By combining reaction work-up and catalyst recovery into a simple filtration procedure we have developed a substantially faster technique for organic synthesis. Our protocol eliminates the time-consuming conventional liquid–liquid extraction and is capable of parallelization and automation. Additionally, it requires only minimal amounts of solvent.

Simultaneous rapid reaction workup and catalyst recovery

Zhichao Lu,a   Zofia Hetman,a   Gerald B. Hammond*a and  Bo Xu*b  

 *Corresponding authors

aDepartment of Chemistry, University of Louisville, Louisville, USA

bCollege of Chemistry, Chemical Engineering and Biotechnology, Donghua University, 2999 North Renmin Lu, Shanghai 201620, China

E-mail: bo.xu@dhu.edu.cn

Green Chem., 2016,18, 5769-5772

DOI: 10.1039/C6GC02448C

http://pubs.rsc.org/en/Content/ArticleLanding/2016/GC/C6GC02448C?utm_source=feedburner&utm_medium=feed&utm_campaign=Feed%3A+rss%2FGC+%28RSC+-+Green+Chem.+latest+articles%29#!divAbstract

. General procedure for a reaction Step 1. Reaction setup. The reaction is conducted in the usual way with the supported catalyst. Porelite® (typically 1 mL for every 0.1 gram of product) is added to the reaction mixture under stirring, Step 2. Reaction quench and rigid solvent extraction. If needed, the reaction is quenched with a suitable aqueous solution (e.g. NaHCO3 solution). • If the solvent used in the reaction is water-miscible (eg., DMF, methanol, etc.), a minimum amount of water immiscible solvent (e.g. 3 mL ether for every 1 g of product) is added to help organic material become entrenched in Porelite. • If the reaction is conducted in a water immiscible solvent (e.g. toluene, DCM), no extra solvent is needed in most cases. The excess amount of solvent is removed by rotavapor or by nitrogen/air purging (no need to remove the water from the mixture). The reaction mixture is filtered to remove aqueous-soluble components (starting materials, by-products, etc.) and washed with water (or HCl or Na2CO3 solution to remove basic or acidic byproducts. Vacuum is applied to dry the filtrate for 2 minutes to remove any remaining aqueous and volatile solvents. (For automatic flash chromatographic separation, an empty loading cartridge can be used, which can be directly attached to the commercial system. For manual chromatographic separation, a regular Büchner filter can be used). Step 3. Sample loading to chromatographic system. • The loading cartridge can be directly attached to the commercial flash chromatographic system (e.g., CombiFlash Rf series). • For manual chromatographic separation, the polymer powder is loaded directly onto a manual flash silica gel column (dry loading).

Because the polymer pad may contain some trapped air, it is recommended to start with the least polar solvent (e.g., hexane) during chromatographic separation to remove the trapped air.

1-(biphenyl-4-yl)ethanone

1-(biphenyl-4-yl)ethanone

Han, W.; Liu, C.; Jin, Z.-L. Organic Letters 2007, 9, 4005-4007

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CO2-Catalysed aldol condensation of 5-hydroxymethylfurfural and acetone to a jet fuel precursor

CO2-Catalysed aldol condensation of 5-hydroxymethylfurfural and acetone to a jet fuel precursor

Green Chem., 2016, Advance Article
DOI: 10.1039/C6GC01697A, Communication
Roland Lee, Jesse R. Vanderveen, Pascale Champagne, Philip G. Jessop
CO2 can act as a catalyst for the production of bio-jet fuel precursors through aldol condensation.

CO2-Catalysed aldol condensation of 5-hydroxymethylfurfural and acetone to a jet fuel precursor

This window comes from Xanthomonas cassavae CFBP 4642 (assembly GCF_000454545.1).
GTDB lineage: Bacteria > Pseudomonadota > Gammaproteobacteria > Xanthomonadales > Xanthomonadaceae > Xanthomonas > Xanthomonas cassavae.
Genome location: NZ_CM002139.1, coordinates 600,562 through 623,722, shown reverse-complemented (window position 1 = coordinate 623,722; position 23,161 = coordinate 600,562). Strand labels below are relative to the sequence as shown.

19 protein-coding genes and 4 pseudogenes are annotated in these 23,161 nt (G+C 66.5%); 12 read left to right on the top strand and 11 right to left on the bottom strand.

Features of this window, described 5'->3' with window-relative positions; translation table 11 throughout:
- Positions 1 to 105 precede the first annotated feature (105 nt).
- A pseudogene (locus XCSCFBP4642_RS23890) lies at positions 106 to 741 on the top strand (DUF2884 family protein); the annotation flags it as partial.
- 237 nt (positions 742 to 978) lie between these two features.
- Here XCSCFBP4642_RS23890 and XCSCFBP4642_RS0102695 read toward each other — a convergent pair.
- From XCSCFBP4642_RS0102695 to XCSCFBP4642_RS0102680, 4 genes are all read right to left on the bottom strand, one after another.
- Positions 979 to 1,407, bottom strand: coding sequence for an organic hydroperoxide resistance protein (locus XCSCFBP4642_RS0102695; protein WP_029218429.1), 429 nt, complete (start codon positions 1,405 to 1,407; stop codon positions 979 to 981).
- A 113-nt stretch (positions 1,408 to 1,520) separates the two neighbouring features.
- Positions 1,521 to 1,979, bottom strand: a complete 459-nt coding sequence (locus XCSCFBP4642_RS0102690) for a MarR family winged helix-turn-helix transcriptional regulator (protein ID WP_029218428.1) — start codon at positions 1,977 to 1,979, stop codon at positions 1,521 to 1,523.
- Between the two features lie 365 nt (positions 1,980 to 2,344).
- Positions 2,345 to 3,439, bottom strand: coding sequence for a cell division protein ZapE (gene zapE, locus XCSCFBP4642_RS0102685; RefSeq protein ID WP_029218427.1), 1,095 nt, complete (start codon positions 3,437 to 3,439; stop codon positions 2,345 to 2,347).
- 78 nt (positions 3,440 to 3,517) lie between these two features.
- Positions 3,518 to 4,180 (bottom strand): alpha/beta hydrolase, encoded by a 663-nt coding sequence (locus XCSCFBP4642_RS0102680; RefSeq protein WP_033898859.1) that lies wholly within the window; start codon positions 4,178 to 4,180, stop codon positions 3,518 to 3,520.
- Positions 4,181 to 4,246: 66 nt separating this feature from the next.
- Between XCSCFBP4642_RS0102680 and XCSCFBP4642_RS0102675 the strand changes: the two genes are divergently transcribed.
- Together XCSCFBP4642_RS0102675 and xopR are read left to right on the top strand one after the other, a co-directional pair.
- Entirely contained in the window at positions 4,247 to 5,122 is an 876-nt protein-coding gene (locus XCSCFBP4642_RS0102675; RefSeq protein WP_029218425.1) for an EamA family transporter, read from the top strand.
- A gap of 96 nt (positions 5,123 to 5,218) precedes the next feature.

*Corresponding authors
aDepartment of Chemistry, Queen’s University, Kingston, Canada K7L 3N6
E-mail: Philip.jessop@queensu.ca
bDepartment of Civil Engineering, Queen’s University, Kingston, Canada K7L 3N6
Green Chem., 2016, Advance Article

DOI: 10.1039/C6GC01697A, http://pubs.rsc.org/en/Content/ArticleLanding/2016/GC/C6GC01697A?utm_source=feedburner&utm_medium=feed&utm_campaign=Feed%3A+rss%2FGC+%28RSC+-+Green+Chem.+latest+articles%29#!divAbstract

CO2 can act as a catalyst for the production of bio-jet fuel precursors through aldol condensation. CO2-Catalysed aldol condensation of HMF with acetone gives a >95% yield of [4-(5-hydroxymethyl-2-furyl)-3-butenone] mono-aldol condensate, while direct conversion of glucose to the same mono-aldol condensate gave a yield of 11%
Method Single step dehydration, aldol condensation, and hydrogenation was carried out in a Parr 31 mL high pressure vessel (T316SS, Parr no. N4742, modified to 31 mL). Glucose/5-HMF, hydrogenation catalyst (Pt (nominally 50 %), Ru (nominally 25 %) on high surface area advanced carbon support supplied by Alfa Aesar (stock# 12100) and reaction solvents were added to the Parr vessel equipped with a stir bar. The vessel was then closed and heated in an oil bath to the required temperature and allowed to equilibrate for 30 min. Following equilibration, the reactor was pressurized with CO2 and H2 to operating conditions. Following reaction (both for conversion of 5-HMF to aldol condensation product or direct conversion from glucose) and dilution, the samples were analyzed with the use of GC-MS (Perkin Elmer Clarus 680 gas chromatograph (GC)), using an Elite-5MS column (30 m, 250 µm i.d., 0.25 µm film of 5% diphenyl 95% dimethyl polysiloxane). Initially the temperature was held at 30 °C for 0 min, followed by a ramp to 125 °C at a rate of 2.5 °C /min held for 1 min, ramp to 260 °C at a rate of 20 °C /min held for 1 min and, finally, ramp to 300 °C at a rate of 20 °C /min held for 3 min. The injector temperature was held at 250 °C and the detector at 200 °C for the duration of the analysis. Carrier gas (helium) flow rate was maintained at 1 mL/min. Aldol condensation products were independently prepared by a literature method17 and utilized for calibration and determination of retention time. Chromatograms and data were collected precisely with the use of Perkin Elmer TurboMass, version 5.4.2.1617 chromatography software.